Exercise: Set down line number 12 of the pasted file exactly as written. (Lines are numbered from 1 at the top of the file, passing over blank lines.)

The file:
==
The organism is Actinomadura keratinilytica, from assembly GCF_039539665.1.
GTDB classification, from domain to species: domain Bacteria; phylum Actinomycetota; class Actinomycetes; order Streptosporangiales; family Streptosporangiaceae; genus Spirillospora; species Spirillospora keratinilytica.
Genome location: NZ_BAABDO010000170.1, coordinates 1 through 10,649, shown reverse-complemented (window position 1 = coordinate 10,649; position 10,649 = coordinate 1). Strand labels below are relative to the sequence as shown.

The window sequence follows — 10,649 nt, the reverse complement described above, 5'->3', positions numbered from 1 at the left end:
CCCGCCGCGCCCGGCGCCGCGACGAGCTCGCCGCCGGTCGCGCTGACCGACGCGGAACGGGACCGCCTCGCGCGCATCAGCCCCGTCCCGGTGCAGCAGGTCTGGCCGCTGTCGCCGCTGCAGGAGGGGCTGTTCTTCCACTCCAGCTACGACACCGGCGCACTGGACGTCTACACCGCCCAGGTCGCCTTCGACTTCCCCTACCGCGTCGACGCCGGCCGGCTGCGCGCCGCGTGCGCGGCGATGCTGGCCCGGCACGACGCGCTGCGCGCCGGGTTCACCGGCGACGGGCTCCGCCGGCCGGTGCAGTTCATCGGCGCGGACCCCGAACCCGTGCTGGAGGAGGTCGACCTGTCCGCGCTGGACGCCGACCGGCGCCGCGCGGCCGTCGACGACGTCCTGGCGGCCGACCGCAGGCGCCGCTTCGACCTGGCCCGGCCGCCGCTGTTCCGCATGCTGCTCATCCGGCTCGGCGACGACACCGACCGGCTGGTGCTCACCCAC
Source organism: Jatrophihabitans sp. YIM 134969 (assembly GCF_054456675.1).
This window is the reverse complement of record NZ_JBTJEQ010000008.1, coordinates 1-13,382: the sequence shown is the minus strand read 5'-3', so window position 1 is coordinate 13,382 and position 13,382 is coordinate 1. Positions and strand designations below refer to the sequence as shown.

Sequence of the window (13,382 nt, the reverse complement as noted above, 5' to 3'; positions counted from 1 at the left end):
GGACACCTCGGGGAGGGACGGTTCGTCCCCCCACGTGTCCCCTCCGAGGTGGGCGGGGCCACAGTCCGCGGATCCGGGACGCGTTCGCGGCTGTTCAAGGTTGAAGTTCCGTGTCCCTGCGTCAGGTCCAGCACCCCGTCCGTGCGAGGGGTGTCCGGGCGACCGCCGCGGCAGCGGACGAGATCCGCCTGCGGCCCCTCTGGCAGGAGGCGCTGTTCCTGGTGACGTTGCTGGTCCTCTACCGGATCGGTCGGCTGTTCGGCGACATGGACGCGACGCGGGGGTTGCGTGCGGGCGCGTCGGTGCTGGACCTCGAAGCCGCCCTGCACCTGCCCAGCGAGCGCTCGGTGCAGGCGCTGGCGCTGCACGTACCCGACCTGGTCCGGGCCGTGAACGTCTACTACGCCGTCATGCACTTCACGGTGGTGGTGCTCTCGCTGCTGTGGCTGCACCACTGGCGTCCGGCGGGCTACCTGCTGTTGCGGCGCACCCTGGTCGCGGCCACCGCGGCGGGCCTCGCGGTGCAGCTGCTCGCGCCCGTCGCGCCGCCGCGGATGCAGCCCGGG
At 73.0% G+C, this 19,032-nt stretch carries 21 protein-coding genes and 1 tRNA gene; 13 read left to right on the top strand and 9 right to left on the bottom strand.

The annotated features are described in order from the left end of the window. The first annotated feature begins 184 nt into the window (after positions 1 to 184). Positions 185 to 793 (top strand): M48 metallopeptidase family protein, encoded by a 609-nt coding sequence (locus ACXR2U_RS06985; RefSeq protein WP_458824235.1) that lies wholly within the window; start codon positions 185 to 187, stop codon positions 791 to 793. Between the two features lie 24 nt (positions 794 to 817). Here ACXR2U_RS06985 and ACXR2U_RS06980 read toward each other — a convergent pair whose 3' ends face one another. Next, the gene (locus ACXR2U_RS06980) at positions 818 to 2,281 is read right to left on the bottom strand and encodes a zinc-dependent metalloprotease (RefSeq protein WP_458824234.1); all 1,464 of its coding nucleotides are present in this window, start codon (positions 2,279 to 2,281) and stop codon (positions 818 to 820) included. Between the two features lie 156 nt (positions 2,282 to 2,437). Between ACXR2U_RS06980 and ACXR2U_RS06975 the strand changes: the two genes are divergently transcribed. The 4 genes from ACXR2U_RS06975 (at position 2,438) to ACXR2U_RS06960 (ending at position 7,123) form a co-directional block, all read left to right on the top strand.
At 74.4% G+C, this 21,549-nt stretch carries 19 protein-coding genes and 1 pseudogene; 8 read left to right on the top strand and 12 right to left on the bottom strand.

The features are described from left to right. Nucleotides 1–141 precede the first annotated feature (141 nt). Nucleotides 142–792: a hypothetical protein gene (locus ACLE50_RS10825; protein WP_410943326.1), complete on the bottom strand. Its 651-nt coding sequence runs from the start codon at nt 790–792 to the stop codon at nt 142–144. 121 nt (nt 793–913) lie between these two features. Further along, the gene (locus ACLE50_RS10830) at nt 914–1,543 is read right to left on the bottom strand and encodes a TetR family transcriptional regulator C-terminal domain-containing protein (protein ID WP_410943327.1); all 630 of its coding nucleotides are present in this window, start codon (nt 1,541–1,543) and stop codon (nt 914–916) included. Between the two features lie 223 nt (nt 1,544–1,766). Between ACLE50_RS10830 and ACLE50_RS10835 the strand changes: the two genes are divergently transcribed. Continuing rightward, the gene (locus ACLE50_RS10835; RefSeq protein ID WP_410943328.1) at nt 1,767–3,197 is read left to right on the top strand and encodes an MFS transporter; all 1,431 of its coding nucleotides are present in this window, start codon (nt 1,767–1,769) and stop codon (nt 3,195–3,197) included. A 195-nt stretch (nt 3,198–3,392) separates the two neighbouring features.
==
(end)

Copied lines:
At 74.4% G+C, this 21,549-nt stretch carries 19 protein-coding genes and 1 pseudogene; 8 read left to right on the top strand and 12 right to left on the bottom strand.